Health News

Antibody test accuracy unclear; COVID-19 risks higher for pregnant women

(Reuters) - The following is a brief roundup of some of the latest scientific studies on the novel coronavirus and efforts to find treatments and vaccines for COVID-19, the illness caused by the virus.

FILE PHOTO: The ultrastructural morphology exhibited by the 2019 Novel Coronavirus (2019-nCoV), which was identified as the cause of an outbreak of respiratory illness first detected in Wuhan, China, is seen in an illustration released by the Centers for Disease Control and Prevention (CDC) in Atlanta, Georgia, U.S. January 29, 2020. Alissa Eckert, MS; Dan Higgins, MAM/CDC/Handout via REUTERS/File Photo

COVID-19 antibody tests not backed by solid data

Studies assessing the accuracy of COVID-19 antibody tests had major shortcomings, an analysis released on Thursday found, indicating that existing research does not prove the tests can confirm with certainty whether people have been infected with the novel coronavirus. Cochrane, a British-based journal that reviews research evidence, looked at 54 studies that sought to measure the reliability of the antibody blood tests. The studies were often small, did not use the most reliable methods, and their results were often incomplete, the analysis found. The analyzed studies looked at nearly 16,000 blood samples, 89% of which had a high risk of bias because patients were unlikely to match the general population. The review identified data from 25 commercial COVID-19 tests, a fraction of the roughly 300 such tests that exist. The review did not include tests offered by Roche or Abbott Laboratories, which were approved by regulators after the analysis began. (;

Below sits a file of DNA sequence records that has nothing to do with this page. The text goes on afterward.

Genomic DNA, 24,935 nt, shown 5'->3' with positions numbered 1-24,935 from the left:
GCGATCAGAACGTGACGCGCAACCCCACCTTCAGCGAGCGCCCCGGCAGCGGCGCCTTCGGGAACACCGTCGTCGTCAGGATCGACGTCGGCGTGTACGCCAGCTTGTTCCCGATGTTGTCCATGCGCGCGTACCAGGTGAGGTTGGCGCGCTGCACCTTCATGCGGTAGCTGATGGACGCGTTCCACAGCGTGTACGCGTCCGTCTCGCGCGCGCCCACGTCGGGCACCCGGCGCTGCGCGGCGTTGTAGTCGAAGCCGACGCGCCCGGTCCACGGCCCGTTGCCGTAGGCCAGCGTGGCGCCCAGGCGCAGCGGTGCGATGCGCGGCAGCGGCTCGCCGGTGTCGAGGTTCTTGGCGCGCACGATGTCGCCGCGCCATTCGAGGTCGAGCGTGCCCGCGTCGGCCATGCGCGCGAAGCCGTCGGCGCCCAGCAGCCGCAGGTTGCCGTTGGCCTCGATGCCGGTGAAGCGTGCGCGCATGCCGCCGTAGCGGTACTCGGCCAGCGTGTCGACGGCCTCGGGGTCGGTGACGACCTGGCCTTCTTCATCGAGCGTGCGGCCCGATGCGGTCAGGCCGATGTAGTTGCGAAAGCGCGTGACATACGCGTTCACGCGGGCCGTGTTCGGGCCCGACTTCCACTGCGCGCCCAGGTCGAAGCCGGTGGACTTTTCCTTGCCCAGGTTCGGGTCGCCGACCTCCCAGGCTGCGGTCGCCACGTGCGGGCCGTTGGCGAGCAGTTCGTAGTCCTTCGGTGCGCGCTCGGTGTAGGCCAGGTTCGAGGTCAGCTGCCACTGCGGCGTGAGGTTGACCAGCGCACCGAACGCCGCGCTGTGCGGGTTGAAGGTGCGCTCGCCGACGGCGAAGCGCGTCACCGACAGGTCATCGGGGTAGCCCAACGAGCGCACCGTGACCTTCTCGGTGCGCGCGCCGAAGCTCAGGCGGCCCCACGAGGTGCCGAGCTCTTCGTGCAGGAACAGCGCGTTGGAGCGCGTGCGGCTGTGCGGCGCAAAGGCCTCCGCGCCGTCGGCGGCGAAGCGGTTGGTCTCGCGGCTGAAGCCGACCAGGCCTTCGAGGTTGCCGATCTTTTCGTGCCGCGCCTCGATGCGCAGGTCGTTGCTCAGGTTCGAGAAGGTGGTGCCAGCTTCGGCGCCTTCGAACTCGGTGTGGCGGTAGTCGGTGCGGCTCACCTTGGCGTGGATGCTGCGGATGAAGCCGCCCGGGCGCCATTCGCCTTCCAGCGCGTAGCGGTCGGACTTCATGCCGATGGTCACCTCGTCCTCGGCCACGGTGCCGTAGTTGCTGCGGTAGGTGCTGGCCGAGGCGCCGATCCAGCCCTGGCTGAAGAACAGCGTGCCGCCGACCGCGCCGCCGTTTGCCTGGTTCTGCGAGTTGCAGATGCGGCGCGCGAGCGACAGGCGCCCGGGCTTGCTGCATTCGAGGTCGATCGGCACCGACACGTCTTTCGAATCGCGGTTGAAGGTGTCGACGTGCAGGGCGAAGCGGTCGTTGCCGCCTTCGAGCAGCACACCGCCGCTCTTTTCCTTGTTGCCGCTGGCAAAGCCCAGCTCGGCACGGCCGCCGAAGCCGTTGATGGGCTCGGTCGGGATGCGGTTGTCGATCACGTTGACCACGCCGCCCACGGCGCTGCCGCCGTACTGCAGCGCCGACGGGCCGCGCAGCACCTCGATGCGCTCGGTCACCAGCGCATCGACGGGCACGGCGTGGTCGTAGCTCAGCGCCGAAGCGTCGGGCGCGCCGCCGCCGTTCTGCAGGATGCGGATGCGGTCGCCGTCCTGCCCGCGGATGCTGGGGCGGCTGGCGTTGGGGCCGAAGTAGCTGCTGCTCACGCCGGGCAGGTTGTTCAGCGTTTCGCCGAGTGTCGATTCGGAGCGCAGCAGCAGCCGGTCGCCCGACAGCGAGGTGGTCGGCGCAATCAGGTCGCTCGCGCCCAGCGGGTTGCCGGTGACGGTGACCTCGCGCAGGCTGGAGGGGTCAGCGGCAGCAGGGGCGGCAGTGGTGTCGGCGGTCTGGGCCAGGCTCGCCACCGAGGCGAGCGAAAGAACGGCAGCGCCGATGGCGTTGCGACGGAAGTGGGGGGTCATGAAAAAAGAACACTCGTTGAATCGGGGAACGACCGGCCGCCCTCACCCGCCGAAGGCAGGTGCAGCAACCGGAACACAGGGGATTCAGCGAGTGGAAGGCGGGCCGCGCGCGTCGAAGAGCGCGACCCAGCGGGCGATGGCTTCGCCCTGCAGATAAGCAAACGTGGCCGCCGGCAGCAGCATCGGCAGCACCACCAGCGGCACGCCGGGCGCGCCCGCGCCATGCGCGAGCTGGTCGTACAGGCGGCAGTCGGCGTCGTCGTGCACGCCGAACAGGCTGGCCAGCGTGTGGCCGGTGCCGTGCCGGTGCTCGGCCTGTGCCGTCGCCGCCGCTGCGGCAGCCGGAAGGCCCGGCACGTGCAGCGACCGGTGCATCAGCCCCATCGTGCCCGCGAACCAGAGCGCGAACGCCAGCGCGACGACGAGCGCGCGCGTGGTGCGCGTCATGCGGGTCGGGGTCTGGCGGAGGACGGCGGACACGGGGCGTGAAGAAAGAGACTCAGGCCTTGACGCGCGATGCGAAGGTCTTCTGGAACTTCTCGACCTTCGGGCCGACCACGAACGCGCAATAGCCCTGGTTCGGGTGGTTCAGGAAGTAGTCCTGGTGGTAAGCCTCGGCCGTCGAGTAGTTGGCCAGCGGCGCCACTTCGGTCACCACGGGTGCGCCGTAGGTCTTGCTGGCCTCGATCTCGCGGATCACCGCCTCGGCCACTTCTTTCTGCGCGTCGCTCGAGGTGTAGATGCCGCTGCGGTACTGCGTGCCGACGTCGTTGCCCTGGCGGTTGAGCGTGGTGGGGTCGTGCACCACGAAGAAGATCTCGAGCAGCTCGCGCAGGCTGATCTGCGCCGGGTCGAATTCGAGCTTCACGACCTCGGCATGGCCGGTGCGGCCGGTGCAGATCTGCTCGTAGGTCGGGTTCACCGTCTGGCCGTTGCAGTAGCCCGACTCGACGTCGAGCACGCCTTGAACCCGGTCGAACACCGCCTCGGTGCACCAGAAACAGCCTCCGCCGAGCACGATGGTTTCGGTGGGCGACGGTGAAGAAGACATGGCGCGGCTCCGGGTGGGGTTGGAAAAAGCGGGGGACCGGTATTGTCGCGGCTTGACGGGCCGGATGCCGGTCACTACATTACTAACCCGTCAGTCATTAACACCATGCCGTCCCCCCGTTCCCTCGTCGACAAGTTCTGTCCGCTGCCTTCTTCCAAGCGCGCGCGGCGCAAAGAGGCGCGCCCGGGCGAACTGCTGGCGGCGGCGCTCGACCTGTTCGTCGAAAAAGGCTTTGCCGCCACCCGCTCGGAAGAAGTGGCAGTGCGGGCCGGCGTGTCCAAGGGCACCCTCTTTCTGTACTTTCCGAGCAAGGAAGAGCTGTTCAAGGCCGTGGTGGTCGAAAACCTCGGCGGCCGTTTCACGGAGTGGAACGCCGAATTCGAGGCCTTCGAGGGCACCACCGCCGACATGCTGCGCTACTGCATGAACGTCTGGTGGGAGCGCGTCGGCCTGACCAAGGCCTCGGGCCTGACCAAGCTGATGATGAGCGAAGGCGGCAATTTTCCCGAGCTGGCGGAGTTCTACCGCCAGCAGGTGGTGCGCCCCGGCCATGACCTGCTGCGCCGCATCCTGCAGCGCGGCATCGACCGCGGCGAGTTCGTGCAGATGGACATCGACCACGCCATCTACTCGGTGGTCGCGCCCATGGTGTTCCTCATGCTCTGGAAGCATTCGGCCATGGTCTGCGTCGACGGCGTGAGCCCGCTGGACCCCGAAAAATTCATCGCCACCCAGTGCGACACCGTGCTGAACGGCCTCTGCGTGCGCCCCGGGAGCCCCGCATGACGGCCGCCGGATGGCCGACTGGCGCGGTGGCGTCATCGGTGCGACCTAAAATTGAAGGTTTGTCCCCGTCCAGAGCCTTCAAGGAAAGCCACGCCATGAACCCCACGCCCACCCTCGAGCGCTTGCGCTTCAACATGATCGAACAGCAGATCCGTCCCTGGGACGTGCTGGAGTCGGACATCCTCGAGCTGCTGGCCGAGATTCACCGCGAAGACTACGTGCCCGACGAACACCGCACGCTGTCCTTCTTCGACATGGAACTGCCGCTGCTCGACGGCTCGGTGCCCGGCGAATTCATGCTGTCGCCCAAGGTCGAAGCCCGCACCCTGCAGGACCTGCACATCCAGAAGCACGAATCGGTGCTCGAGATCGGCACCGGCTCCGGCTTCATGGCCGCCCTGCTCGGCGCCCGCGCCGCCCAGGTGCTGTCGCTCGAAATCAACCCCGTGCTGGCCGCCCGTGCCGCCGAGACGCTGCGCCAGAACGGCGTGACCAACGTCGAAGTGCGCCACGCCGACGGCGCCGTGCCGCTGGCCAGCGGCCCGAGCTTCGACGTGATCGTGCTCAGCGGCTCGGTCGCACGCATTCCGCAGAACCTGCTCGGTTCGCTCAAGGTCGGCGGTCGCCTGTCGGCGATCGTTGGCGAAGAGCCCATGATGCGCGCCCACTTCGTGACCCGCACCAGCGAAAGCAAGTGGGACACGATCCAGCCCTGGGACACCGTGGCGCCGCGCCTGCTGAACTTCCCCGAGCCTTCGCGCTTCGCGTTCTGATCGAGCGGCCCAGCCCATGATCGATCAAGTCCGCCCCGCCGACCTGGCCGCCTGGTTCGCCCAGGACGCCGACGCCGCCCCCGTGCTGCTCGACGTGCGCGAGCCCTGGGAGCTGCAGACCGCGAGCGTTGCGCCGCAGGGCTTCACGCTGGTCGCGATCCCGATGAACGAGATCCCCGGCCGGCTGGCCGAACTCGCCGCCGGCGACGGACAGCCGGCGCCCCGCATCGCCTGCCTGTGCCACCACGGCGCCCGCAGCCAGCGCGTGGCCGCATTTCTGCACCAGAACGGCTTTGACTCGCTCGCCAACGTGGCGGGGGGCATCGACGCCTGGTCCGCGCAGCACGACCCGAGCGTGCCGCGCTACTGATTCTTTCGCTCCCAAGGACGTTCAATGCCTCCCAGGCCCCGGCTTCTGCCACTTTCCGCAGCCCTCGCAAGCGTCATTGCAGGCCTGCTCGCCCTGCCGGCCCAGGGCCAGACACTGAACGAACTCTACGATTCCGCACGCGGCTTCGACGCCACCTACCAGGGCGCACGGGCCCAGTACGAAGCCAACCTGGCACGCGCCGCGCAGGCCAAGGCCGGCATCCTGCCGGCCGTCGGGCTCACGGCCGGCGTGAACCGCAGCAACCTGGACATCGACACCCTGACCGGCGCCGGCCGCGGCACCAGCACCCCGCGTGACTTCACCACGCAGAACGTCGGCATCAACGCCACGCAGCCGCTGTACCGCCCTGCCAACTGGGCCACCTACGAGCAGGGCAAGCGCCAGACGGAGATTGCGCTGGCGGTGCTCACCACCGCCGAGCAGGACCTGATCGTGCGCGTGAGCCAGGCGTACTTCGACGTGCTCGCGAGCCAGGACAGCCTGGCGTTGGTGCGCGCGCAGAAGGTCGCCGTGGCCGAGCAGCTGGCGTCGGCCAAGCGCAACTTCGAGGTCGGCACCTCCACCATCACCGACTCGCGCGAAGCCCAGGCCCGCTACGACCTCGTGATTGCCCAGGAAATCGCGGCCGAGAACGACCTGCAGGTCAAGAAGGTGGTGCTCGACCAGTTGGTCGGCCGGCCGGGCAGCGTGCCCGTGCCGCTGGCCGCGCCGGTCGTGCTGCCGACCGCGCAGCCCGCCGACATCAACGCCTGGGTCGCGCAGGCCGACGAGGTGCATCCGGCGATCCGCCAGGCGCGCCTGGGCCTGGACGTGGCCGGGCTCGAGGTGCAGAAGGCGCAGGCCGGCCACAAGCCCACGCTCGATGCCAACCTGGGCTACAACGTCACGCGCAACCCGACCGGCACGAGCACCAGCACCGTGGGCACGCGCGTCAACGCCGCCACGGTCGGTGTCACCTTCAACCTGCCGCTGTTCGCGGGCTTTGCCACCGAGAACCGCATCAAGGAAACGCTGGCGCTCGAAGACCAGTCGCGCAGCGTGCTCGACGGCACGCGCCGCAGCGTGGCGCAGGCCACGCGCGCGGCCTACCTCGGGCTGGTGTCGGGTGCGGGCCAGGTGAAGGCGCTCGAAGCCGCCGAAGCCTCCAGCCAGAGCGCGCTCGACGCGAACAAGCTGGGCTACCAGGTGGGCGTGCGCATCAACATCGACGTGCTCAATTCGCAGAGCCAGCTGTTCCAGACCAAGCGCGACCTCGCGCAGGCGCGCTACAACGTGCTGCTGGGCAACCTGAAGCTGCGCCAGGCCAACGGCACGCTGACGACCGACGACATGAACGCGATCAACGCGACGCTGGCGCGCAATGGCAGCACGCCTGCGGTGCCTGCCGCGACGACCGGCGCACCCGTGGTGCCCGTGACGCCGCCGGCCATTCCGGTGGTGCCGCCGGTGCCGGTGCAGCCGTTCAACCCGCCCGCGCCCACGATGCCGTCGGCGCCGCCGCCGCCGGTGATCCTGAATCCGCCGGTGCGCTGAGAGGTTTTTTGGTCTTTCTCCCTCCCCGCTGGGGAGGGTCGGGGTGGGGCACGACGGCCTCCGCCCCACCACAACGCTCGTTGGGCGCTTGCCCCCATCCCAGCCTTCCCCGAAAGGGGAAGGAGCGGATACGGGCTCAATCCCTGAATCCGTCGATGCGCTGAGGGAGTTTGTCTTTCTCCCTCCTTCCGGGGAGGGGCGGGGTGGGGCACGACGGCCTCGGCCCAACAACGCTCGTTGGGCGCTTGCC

Pregnant women have greater risk for severe COVID-19

Pregnant women face an increased risk of severe coronavirus infections, a U.S. Centers for Disease Control and Prevention study released on Thursday showed. Pregnant women with COVID-19 are 50% more likely to need intensive care and 70% more likely to be put on mechanical ventilators than non-pregnant women, although pregnant women did not have a higher risk of death, CDC researchers reported in the agency's Morbidity and Mortality Weekly Report. Hispanic and non-Hispanic Black pregnant women appear to be disproportionately affected by the coronavirus infection during pregnancy, the study also found. Earlier in the pandemic, researchers in China and Britain reported no extra risk for pregnant women. But last month, a large study in Sweden found pregnant women infected with the virus were more than five times as likely to need intensive care and four times more likely to need invasive mechanical ventilation. The CDC study did not include data on how COVID-19 affects the outcomes of pregnancies. (;

Coronavirus traces found in Spanish sewage from March 2019